2. No one shall be held in servitude.
3. (a) No one shall be required to perform forced or compulsory labour;
(b) Paragraph 3(a) shall not be held to preclude, in countries where imprisonment with hard labour may be imposed as a punishment for a crime, the performance of hard labour in pursuance of a sentence to such punishment by a competent court;
(c) For the purpose of this paragraph the term "forced or compulsory labour" shall not include:
(i) Any work or service, not referred to in sub-paragraph (b), normally required of a person who is under detention in consequence of a lawful order of a court, or of a person during conditional release from such detention;
(ii) Any service of a military character and, in countries where conscientious objection is recognized, any national service required by law of conscientious objectors;
(iii) Any service exacted in cases of emergency or calamity threatening the life or well-being of the community;
(iv) Any work or service which forms part of normal civil obligations.
2. Anyone who is arrested shall be informed, at the time of arrest, of the reasons for his arrest and shall be promptly informed of any charges against him.
3. Anyone arrested or detained on a criminal charge shall be brought promptly before a judge or other officer authorized by law to exercise judicial power and shall be entitled to trial within a reasonable time or to release. It shall not be the general rule that persons awaiting trial shall be detained in custody, but release may be subject to guarantees to appear for trial, at any other stage of the judicial proceedings, and, should occasion arise, for execution of the judgement.
4. Anyone who is deprived of his liberty by arrest or detention shall be entitled to take proceedings before a court, in order that that court may decide without delay on the lawfulness of his detention and order his release if the detention is not lawful.
5. Anyone who has been the victim of unlawful arrest or detention shall have an enforceable right to compensation.
2. (a) Accused persons shall, save in exceptional circumstances, be segregated from convicted persons and shall be subject to separate treatment appropriate to their status as unconvicted persons;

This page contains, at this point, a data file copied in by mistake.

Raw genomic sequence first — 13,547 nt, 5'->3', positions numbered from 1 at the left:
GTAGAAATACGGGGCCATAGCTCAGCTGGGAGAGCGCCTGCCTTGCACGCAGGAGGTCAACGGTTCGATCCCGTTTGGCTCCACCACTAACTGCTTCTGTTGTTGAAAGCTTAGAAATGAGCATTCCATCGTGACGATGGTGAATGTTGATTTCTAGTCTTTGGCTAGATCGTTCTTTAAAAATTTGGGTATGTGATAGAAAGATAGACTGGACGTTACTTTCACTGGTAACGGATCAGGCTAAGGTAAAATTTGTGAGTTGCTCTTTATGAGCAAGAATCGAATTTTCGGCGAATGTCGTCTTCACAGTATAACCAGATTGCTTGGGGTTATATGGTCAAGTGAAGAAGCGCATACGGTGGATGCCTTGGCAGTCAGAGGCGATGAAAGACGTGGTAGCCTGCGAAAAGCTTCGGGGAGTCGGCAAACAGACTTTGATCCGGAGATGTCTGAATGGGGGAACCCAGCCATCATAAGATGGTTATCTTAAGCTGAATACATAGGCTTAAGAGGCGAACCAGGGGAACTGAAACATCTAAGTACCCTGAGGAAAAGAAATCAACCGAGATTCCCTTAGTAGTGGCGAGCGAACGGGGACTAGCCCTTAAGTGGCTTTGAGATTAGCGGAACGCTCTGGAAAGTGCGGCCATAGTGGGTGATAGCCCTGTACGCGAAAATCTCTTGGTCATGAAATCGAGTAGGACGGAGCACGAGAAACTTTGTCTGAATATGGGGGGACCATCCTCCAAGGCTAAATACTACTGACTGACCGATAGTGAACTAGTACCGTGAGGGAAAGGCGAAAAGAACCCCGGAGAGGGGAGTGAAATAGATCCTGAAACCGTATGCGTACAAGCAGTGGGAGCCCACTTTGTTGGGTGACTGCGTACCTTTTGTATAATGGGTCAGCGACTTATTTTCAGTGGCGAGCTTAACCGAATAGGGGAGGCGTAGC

(b) Accused juvenile persons shall be separated from adults and brought as speedily as possible for adjudication.
3. The penitentiary system shall comprise treatment of prisoners the essential aim of which shall be their reformation and social rehabilitation. Juvenile offenders shall be segregated from adults and be accorded treatment appropriate to their age and legal status.
2. Everyone shall be free to leave any country, including his own.
3. The above-mentioned rights shall not be subject to any restrictions except those which are provided by law, are necessary to protect national security, public order (ordre public), public health or morals or the rights and freedoms of others, and are consistent with the other rights recognized in the present Covenant.
4. No one shall be arbitrarily deprived of the right to enter his own country.
2. Everyone charged with a criminal offence shall have the right to be presumed innocent until proved guilty according to law.
3. In the determination of any criminal charge against him, everyone shall be entitled to the following minimum guarantees, in full equality:
(a) To be informed promptly and in detail in a language which he understands of the nature and cause of the charge against him;
(b) To have adequate time and facilities for the preparation of his defence and to communicate with counsel of his own choosing;
(c) To be tried without undue delay;
(d) To be tried in his presence, and to defend himself in person or through legal assistance of his own choosing; to be informed, if he does not have legal assistance, of this right; and to have legal assistance assigned to him, in any case where the interests of justice so require, and without payment by him in any such case if he does not have sufficient means to pay for it;
(e) To examine, or have examined, the witnesses against him and to obtain the attendance and examination of witnesses on his behalf under the same conditions as witnesses against him;
(f) To have the free assistance of an interpreter if he cannot understand or speak the language used in court;
(g) Not to be compelled to testify against himself or to confess guilt.
4. In the case of juvenile persons, the procedure shall be such as will take account of their age and the desirability of promoting their rehabilitation.
5. Everyone convicted of a crime shall have the right to his conviction and sentence being reviewed by a higher tribunal according to law.
6. When a person has by a final decision been convicted of a criminal offence and when subsequently his conviction has been reversed or he has been pardoned on the ground that a new or newly discovered fact shows conclusively that there has been a miscarriage of justice, the person who has suffered punishment as a result of such conviction shall be compensated according to law, unless it is proved that the non-disclosure of the unknown fact in time is wholly or partly attributable to him.